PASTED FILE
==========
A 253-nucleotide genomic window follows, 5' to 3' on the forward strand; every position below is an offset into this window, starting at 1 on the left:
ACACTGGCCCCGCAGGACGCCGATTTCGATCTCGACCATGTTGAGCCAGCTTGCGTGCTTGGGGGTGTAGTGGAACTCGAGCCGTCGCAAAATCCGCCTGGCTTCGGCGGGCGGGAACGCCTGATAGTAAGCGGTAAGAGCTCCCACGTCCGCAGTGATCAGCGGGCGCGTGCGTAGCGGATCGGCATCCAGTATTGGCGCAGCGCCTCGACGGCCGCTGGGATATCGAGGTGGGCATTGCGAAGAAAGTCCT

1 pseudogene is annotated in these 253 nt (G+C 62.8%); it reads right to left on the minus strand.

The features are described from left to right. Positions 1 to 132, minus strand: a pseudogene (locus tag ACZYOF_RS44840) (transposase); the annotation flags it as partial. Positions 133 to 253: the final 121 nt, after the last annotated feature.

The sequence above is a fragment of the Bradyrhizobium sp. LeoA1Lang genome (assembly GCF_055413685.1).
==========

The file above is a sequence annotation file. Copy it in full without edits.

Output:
A 253-nucleotide genomic window follows, 5' to 3' on the forward strand; every position below is an offset into this window, starting at 1 on the left:
ACACTGGCCCCGCAGGACGCCGATTTCGATCTCGACCATGTTGAGCCAGCTTGCGTGCTTGGGGGTGTAGTGGAACTCGAGCCGTCGCAAAATCCGCCTGGCTTCGGCGGGCGGGAACGCCTGATAGTAAGCGGTAAGAGCTCCCACGTCCGCAGTGATCAGCGGGCGCGTGCGTAGCGGATCGGCATCCAGTATTGGCGCAGCGCCTCGACGGCCGCTGGGATATCGAGGTGGGCATTGCGAAGAAAGTCCT

1 pseudogene is annotated in these 253 nt (G+C 62.8%); it reads right to left on the minus strand.

The features are described from left to right. Positions 1 to 132, minus strand: a pseudogene (locus tag ACZYOF_RS44840) (transposase); the annotation flags it as partial. Positions 133 to 253: the final 121 nt, after the last annotated feature.

The sequence above is a fragment of the Bradyrhizobium sp. LeoA1Lang genome (assembly GCF_055413685.1).